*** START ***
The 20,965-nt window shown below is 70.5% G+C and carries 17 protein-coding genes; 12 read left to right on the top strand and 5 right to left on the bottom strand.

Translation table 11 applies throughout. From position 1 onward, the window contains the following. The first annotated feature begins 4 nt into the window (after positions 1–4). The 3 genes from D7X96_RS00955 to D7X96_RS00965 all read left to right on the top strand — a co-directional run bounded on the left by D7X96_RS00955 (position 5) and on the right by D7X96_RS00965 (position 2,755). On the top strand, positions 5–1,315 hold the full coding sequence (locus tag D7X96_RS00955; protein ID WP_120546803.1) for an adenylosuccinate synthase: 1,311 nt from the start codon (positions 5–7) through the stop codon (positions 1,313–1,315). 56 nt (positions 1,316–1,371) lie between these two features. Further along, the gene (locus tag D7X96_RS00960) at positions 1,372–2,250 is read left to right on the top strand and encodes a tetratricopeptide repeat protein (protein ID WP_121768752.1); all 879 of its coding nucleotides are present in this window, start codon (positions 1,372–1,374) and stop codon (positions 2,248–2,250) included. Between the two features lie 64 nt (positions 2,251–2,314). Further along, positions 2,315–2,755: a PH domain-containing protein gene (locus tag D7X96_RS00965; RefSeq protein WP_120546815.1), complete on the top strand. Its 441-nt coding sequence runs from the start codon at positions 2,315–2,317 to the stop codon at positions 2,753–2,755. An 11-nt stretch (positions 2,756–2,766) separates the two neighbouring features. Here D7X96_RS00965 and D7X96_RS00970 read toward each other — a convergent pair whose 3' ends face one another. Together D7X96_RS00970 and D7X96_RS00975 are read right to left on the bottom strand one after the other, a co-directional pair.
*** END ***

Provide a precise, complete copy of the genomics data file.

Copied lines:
The 20,965-nt window shown below is 70.5% G+C and carries 17 protein-coding genes; 12 read left to right on the top strand and 5 right to left on the bottom strand.

Translation table 11 applies throughout. From position 1 onward, the window contains the following. The first annotated feature begins 4 nt into the window (after positions 1–4). The 3 genes from D7X96_RS00955 to D7X96_RS00965 all read left to right on the top strand — a co-directional run bounded on the left by D7X96_RS00955 (position 5) and on the right by D7X96_RS00965 (position 2,755). On the top strand, positions 5–1,315 hold the full coding sequence (locus tag D7X96_RS00955; protein ID WP_120546803.1) for an adenylosuccinate synthase: 1,311 nt from the start codon (positions 5–7) through the stop codon (positions 1,313–1,315). 56 nt (positions 1,316–1,371) lie between these two features. Further along, the gene (locus tag D7X96_RS00960) at positions 1,372–2,250 is read left to right on the top strand and encodes a tetratricopeptide repeat protein (protein ID WP_121768752.1); all 879 of its coding nucleotides are present in this window, start codon (positions 1,372–1,374) and stop codon (positions 2,248–2,250) included. Between the two features lie 64 nt (positions 2,251–2,314). Further along, positions 2,315–2,755: a PH domain-containing protein gene (locus tag D7X96_RS00965; RefSeq protein WP_120546815.1), complete on the top strand. Its 441-nt coding sequence runs from the start codon at positions 2,315–2,317 to the stop codon at positions 2,753–2,755. An 11-nt stretch (positions 2,756–2,766) separates the two neighbouring features. Here D7X96_RS00965 and D7X96_RS00970 read toward each other — a convergent pair whose 3' ends face one another. Together D7X96_RS00970 and D7X96_RS00975 are read right to left on the bottom strand one after the other, a co-directional pair.